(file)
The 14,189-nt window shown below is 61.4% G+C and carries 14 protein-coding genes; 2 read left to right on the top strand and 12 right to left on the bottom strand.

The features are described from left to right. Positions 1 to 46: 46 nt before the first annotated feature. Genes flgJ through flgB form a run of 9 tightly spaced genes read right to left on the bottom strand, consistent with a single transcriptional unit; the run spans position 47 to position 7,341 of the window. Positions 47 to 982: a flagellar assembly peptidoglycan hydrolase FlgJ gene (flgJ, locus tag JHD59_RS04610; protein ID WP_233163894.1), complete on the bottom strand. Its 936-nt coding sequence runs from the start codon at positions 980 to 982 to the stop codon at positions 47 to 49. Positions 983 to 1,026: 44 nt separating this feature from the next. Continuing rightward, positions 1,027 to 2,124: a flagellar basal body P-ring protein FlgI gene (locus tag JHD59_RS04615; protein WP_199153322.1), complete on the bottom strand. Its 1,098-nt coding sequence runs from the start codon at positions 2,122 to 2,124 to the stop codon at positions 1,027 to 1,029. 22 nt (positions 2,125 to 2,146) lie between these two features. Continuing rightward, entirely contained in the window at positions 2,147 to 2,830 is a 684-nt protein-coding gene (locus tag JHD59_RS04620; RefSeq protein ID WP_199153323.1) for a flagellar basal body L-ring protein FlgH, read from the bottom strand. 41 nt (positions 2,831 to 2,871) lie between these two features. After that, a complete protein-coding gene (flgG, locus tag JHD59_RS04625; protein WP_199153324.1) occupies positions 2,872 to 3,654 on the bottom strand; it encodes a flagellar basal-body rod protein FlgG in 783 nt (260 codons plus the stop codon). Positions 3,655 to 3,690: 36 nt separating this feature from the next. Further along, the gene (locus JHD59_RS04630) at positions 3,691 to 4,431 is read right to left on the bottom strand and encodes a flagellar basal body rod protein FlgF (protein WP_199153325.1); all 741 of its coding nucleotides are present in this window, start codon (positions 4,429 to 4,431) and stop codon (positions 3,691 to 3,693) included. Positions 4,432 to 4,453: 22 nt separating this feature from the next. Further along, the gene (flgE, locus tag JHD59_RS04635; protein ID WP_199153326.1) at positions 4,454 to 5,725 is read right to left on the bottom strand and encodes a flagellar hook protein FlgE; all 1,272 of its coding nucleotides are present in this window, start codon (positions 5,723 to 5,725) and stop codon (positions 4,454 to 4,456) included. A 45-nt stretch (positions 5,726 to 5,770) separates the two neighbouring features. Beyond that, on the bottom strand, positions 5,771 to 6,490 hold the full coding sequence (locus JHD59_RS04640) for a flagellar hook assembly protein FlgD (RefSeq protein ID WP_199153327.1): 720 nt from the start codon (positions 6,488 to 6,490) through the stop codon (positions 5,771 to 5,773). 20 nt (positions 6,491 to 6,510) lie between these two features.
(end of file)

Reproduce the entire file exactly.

The 14,189-nt window shown below is 61.4% G+C and carries 14 protein-coding genes; 2 read left to right on the top strand and 12 right to left on the bottom strand.

The features are described from left to right. Positions 1 to 46: 46 nt before the first annotated feature. Genes flgJ through flgB form a run of 9 tightly spaced genes read right to left on the bottom strand, consistent with a single transcriptional unit; the run spans position 47 to position 7,341 of the window. Positions 47 to 982: a flagellar assembly peptidoglycan hydrolase FlgJ gene (flgJ, locus tag JHD59_RS04610; protein ID WP_233163894.1), complete on the bottom strand. Its 936-nt coding sequence runs from the start codon at positions 980 to 982 to the stop codon at positions 47 to 49. Positions 983 to 1,026: 44 nt separating this feature from the next. Continuing rightward, positions 1,027 to 2,124: a flagellar basal body P-ring protein FlgI gene (locus tag JHD59_RS04615; protein WP_199153322.1), complete on the bottom strand. Its 1,098-nt coding sequence runs from the start codon at positions 2,122 to 2,124 to the stop codon at positions 1,027 to 1,029. 22 nt (positions 2,125 to 2,146) lie between these two features. Continuing rightward, entirely contained in the window at positions 2,147 to 2,830 is a 684-nt protein-coding gene (locus tag JHD59_RS04620; RefSeq protein ID WP_199153323.1) for a flagellar basal body L-ring protein FlgH, read from the bottom strand. 41 nt (positions 2,831 to 2,871) lie between these two features. After that, a complete protein-coding gene (flgG, locus tag JHD59_RS04625; protein WP_199153324.1) occupies positions 2,872 to 3,654 on the bottom strand; it encodes a flagellar basal-body rod protein FlgG in 783 nt (260 codons plus the stop codon). Positions 3,655 to 3,690: 36 nt separating this feature from the next. Further along, the gene (locus JHD59_RS04630) at positions 3,691 to 4,431 is read right to left on the bottom strand and encodes a flagellar basal body rod protein FlgF (protein WP_199153325.1); all 741 of its coding nucleotides are present in this window, start codon (positions 4,429 to 4,431) and stop codon (positions 3,691 to 3,693) included. Positions 4,432 to 4,453: 22 nt separating this feature from the next. Further along, the gene (flgE, locus tag JHD59_RS04635; protein ID WP_199153326.1) at positions 4,454 to 5,725 is read right to left on the bottom strand and encodes a flagellar hook protein FlgE; all 1,272 of its coding nucleotides are present in this window, start codon (positions 5,723 to 5,725) and stop codon (positions 4,454 to 4,456) included. A 45-nt stretch (positions 5,726 to 5,770) separates the two neighbouring features. Beyond that, on the bottom strand, positions 5,771 to 6,490 hold the full coding sequence (locus JHD59_RS04640) for a flagellar hook assembly protein FlgD (RefSeq protein ID WP_199153327.1): 720 nt from the start codon (positions 6,488 to 6,490) through the stop codon (positions 5,771 to 5,773). 20 nt (positions 6,491 to 6,510) lie between these two features.